As the story unfolds, we get brief sketches of “all possible worlds,” or at least some possible worlds, that branch from the taSadiri root. And they are fabulous in every sense: secret flying monks, tree-dwelling faeries, warring swamp tribes. This book has it all. But just as excitement really gets going on one of these visits, the mission must be off to the next one. I can see how this storytelling could be very frustrating to some readers (sometimes it was to me; “Wait!” I’d think. “Stop, Karen Lord, I want to know more about these monks/fairies/whatever.”). But Lord’s storytelling choice is clearly deliberate, and I began to think about why; for instance, what does it tell us about how hard it is to know another culture, how long understanding takes? The brief visits take place against and in contrast to the gradual deepening of Dllenahkh’s and Delarua’s understanding of each other–and of their falling in love.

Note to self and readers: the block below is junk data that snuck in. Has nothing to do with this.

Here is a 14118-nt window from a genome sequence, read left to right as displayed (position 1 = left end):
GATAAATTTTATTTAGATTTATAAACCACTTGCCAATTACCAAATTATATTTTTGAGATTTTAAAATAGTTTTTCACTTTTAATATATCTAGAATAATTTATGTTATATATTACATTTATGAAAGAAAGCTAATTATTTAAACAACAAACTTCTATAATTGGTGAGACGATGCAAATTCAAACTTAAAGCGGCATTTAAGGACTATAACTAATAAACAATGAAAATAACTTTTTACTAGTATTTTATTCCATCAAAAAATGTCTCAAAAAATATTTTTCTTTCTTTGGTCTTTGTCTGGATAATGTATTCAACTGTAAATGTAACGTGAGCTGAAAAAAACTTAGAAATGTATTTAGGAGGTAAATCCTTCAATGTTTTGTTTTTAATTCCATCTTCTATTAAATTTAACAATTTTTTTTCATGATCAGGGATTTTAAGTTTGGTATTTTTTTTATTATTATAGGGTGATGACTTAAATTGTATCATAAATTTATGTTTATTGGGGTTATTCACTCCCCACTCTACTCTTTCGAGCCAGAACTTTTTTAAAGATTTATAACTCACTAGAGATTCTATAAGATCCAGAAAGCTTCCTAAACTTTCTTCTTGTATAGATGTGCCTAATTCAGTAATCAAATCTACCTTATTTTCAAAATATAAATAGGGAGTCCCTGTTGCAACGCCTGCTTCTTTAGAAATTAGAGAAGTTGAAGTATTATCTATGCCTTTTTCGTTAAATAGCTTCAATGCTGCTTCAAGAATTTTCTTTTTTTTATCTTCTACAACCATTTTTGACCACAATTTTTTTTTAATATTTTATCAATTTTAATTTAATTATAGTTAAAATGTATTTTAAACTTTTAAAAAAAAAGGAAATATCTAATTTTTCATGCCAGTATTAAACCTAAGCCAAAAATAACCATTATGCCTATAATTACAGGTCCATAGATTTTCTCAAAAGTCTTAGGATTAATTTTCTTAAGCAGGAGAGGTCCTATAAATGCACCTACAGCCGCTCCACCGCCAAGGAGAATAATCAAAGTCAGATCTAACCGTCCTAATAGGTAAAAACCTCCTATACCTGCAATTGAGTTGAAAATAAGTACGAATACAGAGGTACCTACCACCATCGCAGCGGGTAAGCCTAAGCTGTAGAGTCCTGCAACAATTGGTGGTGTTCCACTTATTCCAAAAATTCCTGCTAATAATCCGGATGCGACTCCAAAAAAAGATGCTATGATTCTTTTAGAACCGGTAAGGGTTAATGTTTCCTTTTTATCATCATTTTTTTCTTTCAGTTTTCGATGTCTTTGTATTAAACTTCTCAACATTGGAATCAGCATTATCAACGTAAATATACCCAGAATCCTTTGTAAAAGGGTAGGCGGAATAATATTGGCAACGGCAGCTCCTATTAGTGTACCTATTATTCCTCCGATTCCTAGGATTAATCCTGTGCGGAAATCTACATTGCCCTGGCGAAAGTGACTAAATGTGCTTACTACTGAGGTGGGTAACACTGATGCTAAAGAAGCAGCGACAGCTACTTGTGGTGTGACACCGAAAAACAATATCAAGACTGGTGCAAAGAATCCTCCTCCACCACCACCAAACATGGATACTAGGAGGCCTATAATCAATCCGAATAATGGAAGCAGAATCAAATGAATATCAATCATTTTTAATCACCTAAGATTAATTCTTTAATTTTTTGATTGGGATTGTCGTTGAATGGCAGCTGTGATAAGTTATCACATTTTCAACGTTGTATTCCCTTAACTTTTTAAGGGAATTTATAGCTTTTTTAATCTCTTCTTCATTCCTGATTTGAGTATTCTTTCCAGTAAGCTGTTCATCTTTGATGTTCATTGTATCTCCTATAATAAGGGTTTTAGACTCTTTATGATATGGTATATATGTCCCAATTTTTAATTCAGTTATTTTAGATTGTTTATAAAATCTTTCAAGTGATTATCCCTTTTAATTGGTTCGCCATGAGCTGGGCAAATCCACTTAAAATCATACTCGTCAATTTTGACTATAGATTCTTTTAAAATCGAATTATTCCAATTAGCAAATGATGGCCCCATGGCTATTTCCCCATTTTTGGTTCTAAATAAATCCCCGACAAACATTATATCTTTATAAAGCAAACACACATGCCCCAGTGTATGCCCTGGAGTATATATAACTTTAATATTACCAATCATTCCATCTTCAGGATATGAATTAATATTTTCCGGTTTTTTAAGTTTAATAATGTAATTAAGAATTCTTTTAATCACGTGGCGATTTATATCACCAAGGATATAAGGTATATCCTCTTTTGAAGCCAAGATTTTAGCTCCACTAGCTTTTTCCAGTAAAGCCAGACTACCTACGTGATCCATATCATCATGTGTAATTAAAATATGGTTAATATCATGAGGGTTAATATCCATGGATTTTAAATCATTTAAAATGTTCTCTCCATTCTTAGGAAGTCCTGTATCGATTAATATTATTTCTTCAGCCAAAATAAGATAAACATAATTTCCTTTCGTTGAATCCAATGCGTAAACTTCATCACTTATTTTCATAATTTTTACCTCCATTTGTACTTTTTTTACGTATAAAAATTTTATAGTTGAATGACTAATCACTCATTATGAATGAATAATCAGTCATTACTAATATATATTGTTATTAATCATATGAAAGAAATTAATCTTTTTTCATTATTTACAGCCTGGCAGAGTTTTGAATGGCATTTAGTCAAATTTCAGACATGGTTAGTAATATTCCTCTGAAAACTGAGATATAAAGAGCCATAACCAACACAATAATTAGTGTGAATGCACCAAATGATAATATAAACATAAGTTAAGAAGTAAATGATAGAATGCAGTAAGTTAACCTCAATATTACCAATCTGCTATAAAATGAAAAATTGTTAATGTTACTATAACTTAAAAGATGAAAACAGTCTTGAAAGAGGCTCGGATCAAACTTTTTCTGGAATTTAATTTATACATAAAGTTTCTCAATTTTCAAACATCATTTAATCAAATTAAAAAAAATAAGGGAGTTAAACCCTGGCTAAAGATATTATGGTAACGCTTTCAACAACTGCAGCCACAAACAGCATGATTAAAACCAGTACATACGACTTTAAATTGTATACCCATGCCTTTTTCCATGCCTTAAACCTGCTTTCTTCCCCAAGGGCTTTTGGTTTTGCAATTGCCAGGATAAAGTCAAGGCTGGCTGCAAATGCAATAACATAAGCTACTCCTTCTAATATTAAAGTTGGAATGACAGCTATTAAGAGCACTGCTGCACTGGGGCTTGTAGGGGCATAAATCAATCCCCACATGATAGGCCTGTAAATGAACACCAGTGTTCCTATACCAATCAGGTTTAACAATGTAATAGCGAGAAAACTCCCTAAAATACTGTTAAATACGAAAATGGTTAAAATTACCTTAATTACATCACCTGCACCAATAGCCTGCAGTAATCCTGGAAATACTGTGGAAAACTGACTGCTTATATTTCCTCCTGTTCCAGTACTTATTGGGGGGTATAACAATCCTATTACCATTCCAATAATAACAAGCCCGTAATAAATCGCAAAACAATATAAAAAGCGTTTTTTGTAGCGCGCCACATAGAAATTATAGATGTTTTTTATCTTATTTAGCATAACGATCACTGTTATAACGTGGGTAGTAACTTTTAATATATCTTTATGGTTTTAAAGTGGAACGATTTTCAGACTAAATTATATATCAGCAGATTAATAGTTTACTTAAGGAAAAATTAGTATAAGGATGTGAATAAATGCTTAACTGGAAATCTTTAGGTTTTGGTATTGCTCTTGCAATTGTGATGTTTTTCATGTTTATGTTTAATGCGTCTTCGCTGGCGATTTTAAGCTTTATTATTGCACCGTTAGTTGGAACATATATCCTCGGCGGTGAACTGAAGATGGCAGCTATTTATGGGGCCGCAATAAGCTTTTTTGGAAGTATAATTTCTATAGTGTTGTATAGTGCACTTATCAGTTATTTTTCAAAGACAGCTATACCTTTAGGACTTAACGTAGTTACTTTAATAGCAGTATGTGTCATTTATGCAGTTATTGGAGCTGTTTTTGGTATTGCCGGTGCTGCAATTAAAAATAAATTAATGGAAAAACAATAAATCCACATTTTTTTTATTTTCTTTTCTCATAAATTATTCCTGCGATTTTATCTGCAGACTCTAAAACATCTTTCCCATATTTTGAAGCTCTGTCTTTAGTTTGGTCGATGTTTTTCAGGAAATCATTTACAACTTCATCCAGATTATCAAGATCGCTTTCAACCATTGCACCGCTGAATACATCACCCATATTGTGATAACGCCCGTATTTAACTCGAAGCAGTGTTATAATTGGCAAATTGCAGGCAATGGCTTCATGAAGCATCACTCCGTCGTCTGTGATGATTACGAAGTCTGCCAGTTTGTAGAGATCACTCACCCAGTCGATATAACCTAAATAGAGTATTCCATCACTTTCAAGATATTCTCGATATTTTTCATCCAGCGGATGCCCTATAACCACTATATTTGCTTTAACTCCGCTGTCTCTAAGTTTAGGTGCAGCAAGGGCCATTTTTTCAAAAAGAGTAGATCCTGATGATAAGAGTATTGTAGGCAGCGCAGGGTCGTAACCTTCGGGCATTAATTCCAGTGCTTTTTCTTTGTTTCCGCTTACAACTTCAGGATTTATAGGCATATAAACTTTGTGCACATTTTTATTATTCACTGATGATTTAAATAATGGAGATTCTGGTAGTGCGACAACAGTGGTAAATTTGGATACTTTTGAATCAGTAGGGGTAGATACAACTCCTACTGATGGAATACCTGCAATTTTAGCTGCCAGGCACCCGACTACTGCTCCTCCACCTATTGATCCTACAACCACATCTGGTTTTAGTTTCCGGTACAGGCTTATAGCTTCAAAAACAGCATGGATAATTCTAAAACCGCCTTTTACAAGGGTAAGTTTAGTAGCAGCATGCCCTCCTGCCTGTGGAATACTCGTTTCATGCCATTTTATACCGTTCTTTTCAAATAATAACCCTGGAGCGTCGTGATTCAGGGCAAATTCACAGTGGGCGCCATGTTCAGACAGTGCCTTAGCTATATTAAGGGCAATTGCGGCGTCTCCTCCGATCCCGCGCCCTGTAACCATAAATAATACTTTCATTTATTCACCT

The book is not just a patchwork of scenes but of allusion and quotation; its worlds are built from recognizable fragments of our own, like that society that deliberately modeled itself on Celtic faerie lore. This bricolage is evident in the chapter titles, some of which–for example, “Matchmaker, Matchmaker” (Fiddler on the Roof), “The Faerie Queen” (Spenser), “An Ideal Husband” (Wilde)–I instantly recognized as quotation; I’m sure the rest were too. Casablanca, Indiana Jones, and Jane Eyre all make appearances of one kind or another. I laughed out loud at the line, “La, sir, this is very sudden!” for which I couldn’t find an exact source, but which sounds like a bad Regency romance. Again, I thought Lord was asking us to consider how the “genes” of a culture can, even must, develop into new forms.